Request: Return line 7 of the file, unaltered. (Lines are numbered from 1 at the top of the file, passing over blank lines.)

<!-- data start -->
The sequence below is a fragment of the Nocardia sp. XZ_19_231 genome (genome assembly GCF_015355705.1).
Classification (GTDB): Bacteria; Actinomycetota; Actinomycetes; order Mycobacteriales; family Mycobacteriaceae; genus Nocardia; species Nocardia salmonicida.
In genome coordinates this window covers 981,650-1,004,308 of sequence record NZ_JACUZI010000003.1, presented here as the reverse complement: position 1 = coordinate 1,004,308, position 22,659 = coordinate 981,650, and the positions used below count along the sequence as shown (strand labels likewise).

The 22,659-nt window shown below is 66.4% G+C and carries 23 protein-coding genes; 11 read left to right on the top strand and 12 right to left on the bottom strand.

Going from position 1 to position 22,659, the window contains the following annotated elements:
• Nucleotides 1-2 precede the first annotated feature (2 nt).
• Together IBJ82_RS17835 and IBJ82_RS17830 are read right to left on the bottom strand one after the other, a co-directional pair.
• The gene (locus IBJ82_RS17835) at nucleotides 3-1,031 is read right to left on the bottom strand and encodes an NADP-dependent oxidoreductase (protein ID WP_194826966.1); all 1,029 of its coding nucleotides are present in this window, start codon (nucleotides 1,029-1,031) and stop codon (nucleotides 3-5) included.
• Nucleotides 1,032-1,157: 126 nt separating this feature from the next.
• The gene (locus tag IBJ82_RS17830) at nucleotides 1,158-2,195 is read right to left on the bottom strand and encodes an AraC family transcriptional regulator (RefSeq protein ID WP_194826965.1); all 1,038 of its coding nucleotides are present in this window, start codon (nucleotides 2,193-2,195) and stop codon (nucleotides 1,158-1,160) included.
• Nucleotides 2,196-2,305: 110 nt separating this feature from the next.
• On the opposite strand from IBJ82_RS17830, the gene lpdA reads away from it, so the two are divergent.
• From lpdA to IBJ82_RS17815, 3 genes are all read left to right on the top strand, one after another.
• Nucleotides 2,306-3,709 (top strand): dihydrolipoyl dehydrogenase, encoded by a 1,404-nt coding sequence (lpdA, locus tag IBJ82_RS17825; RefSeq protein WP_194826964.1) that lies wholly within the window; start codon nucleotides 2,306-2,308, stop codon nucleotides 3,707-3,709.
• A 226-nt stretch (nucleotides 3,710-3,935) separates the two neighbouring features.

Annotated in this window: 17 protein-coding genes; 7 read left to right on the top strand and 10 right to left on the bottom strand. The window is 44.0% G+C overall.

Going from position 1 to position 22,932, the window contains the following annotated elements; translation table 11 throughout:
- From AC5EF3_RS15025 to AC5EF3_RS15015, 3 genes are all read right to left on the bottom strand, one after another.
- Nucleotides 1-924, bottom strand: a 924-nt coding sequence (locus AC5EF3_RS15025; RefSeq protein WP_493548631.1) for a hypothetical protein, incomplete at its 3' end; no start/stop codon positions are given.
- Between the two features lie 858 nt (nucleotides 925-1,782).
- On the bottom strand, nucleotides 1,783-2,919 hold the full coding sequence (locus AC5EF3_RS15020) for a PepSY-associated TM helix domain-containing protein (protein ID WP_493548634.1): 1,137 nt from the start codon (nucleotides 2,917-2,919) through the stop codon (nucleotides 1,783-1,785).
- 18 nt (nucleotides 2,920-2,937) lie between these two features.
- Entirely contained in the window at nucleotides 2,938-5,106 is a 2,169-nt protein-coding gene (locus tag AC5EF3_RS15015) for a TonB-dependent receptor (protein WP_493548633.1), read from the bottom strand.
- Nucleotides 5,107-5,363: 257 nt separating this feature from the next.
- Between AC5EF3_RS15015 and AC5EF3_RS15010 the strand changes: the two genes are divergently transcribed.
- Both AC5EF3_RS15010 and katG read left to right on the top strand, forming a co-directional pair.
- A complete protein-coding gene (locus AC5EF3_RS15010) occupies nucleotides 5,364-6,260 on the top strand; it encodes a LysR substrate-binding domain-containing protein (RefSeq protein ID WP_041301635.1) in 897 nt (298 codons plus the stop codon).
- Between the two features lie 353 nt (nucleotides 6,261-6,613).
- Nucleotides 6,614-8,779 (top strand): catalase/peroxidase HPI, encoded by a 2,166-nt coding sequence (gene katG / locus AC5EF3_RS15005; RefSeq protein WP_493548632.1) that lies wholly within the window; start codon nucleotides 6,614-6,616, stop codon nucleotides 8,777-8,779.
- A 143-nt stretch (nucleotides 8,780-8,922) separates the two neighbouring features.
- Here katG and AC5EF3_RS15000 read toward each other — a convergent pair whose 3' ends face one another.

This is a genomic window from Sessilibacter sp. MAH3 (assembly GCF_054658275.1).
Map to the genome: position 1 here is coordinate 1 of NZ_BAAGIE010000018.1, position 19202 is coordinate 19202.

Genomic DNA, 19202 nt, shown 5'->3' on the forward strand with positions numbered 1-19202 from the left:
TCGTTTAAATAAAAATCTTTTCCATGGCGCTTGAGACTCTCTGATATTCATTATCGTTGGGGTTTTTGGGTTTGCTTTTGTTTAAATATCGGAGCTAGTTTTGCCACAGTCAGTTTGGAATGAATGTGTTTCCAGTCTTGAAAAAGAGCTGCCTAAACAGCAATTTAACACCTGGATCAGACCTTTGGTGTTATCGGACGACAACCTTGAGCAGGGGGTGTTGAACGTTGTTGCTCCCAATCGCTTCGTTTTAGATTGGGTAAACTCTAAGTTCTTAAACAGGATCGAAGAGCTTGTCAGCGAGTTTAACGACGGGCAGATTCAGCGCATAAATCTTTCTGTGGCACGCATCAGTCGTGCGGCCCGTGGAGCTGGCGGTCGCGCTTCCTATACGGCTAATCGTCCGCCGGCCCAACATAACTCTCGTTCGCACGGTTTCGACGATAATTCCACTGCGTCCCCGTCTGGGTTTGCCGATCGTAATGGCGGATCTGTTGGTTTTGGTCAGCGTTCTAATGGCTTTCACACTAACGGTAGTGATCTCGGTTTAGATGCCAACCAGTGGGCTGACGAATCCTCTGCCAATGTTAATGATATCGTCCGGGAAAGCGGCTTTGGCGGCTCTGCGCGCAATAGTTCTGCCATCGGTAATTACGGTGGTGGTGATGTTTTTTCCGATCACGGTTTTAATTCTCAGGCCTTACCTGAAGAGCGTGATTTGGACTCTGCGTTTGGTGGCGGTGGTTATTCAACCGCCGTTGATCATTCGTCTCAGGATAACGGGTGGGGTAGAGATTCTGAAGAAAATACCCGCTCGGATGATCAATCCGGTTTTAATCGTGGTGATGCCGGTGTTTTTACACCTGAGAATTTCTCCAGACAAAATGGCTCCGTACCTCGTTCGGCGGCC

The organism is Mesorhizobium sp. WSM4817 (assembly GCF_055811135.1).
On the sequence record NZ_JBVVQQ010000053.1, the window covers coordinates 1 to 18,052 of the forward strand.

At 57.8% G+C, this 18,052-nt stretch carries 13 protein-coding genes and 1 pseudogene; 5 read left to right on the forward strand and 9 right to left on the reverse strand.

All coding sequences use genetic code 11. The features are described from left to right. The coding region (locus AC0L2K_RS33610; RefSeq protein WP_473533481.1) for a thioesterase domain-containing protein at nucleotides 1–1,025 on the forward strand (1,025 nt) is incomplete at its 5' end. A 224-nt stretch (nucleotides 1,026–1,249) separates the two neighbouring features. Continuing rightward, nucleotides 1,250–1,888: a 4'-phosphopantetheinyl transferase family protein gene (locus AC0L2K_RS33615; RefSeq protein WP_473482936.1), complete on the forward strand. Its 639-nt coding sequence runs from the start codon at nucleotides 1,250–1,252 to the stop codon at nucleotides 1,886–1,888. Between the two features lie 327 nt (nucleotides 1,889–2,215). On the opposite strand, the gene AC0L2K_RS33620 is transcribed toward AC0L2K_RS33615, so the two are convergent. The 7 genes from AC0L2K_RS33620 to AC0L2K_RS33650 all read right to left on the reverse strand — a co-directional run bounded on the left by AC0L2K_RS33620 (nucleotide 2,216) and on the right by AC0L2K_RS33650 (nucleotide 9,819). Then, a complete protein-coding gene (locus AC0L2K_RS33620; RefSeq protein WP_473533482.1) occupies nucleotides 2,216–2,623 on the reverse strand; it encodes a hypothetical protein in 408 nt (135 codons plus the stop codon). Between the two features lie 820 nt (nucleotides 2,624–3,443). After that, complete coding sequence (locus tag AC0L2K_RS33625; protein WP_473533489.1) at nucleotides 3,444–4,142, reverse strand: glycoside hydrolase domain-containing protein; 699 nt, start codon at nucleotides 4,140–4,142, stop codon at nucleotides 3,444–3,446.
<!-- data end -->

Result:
• Together IBJ82_RS17835 and IBJ82_RS17830 are read right to left on the bottom strand one after the other, a co-directional pair.